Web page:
The CI/CD and DevOps Blog

Tutorial: CI of .NET Framework apps in Linux Containers

This blog was motivated by a great question on our support forum: "Can I use Shippable with a C# project?". My knee-jerk reaction was to tell him to wait for our imminent support for Windows containers. However, in my previous startup, we had built a cross-platform Xamarin.Forms based mobile app in C# and sheer curiosity provoked me to look at the latest state of Mono.

On-Demand Test Environments With ANSIBLE and Shippable

One of the biggest challenges to implementing an end-to-end Continuous Delivery pipeline is making sure adequate test automation is in place. However, even if you have automated across your entire Test Suite, there is a second challenge: How do you manage Test infrastructure and environments without breaking the bank?

If you want to move towards Continuous Delivery, you need to execute a majority of your tests for each code change in a pristine environment that is as close to your production environment as possible. This ensures that code defects are identified immediately and every code change is therefore 'shippable'. However, creating these environments and updating them with each new application version or every time the config changes adds a lot of overhead. If you're testing an application with many tiers or microservices, the complexity increases since each tier might need to be tested indepedently in its own environment against specific versions of other tiers.

Why we Moved From NoSQL MongoDB to PostgreSQL

Shippable was founded almost 5 years ago. What started as simple CI for Docker has evolved into a full-blown DevOps automation platform that supports a plethora of tools and languages, popular third party tools, and very soon, multiple Operating systems. Today we deploy 50+ micro services, along with the core API and UI. We have also grown considerably in terms of employees and we have a mix of folks who have built massive web scale apps and also who are relative new to enterprise grade applications.
 
A couple of years ago, we moved our code base to a monorepo, which helped us scale tremendously in terms of code reuse and overall speed of development. We are extremely proud of our ability to run a resilient service that has 99.99% availability with zero downtime upgrades.
 
From the beginning of this journey, I made a decision to go all in on Javascript as our default coding language.The most important reason for this was that I wanted to hire full stack developers who could work on every aspect of the product, so we chose Angular.js for UI, Node.js for API and schema-less JSON database aka NOSQL MongoDB. We made all technology decisions based on this one philosophy (another blog coming about what i learned and why i am no longer a fan of full stack developers) and it worked beautifully...for a while.

Kubernetes Tutorial: how to pull a private docker image in a pod

Docker images that comprise a production application are often deployed to private repositories in Docker registries. Kubernetes provides a feature called imagePullSecrets that allows pods to pull private docker images. In this blog, we demonstrate how you can easily hookup imagePullSecrets to your pod using Shippable.

 

Creating an imagePullSecrets secret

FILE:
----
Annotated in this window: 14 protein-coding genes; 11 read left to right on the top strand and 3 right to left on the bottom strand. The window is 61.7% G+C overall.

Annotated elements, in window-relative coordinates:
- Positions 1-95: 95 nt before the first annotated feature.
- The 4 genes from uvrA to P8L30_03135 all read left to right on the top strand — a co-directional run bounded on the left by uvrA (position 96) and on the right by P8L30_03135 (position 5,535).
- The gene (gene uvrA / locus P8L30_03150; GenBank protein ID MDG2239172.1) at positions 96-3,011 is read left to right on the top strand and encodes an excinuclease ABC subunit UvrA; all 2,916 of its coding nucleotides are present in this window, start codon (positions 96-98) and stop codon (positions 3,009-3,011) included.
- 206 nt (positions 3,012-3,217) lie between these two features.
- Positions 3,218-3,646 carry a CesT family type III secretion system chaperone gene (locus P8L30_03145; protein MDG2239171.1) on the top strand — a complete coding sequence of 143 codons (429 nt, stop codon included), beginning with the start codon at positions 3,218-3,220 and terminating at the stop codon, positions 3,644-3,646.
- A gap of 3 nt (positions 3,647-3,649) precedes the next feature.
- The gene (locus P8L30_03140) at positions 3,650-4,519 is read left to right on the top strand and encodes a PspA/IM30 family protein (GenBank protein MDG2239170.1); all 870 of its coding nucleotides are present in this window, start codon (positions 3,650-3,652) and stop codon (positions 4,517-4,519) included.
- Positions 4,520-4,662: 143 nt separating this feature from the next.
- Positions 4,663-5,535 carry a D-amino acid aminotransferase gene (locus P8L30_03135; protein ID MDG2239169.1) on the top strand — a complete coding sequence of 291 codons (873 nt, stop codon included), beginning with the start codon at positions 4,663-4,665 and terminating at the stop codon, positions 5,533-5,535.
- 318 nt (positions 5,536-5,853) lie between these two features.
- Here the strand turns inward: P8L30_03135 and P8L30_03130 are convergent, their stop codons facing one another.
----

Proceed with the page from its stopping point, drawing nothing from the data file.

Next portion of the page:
imagePullSecrets is a type of a Kubernete Secret whose sole purpose is to pull private images from a Docker registry. It allows you to specify the Url of the docker registry, credentials for logging in and the image name of your private docker image.

There are two ways an imagePullSecrets can be created.

1. kubectl create secret docker-registry command. We use this approach in our blog.

ambarishs-MacBook-Pro:gke ambarish$ kubectl create secret docker-registry private-registry-key --docker-username="devopsrecipes" --docker-password="xxxxxx" --docker-email="username@example.com" --docker-server="https://index.docker.io/v1/"
secret "private-registry-key" created

 

2. Creating the secret via a yml.

In this approach, a config.json file is created for the private registry. Its contents are then base64 encoded and specified in the .dockerconfigjson property.

apiVersion: v1
kind: Secret
metadata:
  name: private-registry-key
  namespace: default
data:
  .dockerconfigjson: UmVhbGx5IHJlYWxseSByZWVlZWVlZWVlZWFhYWFhYWFhYWFhYWFhYWFhYWFhYWFhYWFhYWxsbGxsbGxsbGxsbGxsbGxsbGxsbGxsbGxsbGxsbGx5eXl5eXl5eXl5eXl5eXl5eXl5eSBsbGxsbGxsbGxsbGxsbG9vb29vb29vb29vb29vb29vb29vb29vb29vb25ubm5ubm5ubm5ubm5ubm5ubm5ubm5ubmdnZ2dnZ2dnZ2dnZ2dnZ2dnZ2cgYXV0aCBrZXlzCg==
type: kubernetes.io/dockerconfigjson

 

Kubernetes Tutorial: Using Secrets In Your Application

Applications deployed to a Kubernetes cluster often need access to sensitive information such as credentials to access a database and authentication tokens to make authenticated API calls to services. Kubernetes allows you to specify such sensitive information cleanly in an object called a Secret. This avoids putting sensitive data in a Pod defintion or a docker image. In this blog, we demonstrate how you can easily hookup Kubernetes Secrets to your pod using Shippable.

 

Creating a Kubernetes Secret

Secrets are defined in a yml file in a Secret object. A Secret object can specifiy multiple secrets in name-value pairs. Each secret has to be base64 encoded before specifying it in the yml.

Let's define an API token as a secret for a fake token xxx-xxx-xxx.

1. Base 64 encode the token.

ambarishs-MacBook-Pro:sources ambarish$ echo -n "xxx-xxx-xxx" | base64
eHh4LXh4eC14eHg=

2. Create the secrets yml called create-secret.yml.

apiVersion: v1
kind: Secret
metadata:
  name: auth-token-secret
type: Opaque
data:
  AUTH_TOKEN_VALUE: eHh4LXh4eC14eHg=

3. Create the secret in the kubernetes cluster using kubectl.

$ kubectl create -f secrets.yml
secret "auth-token" created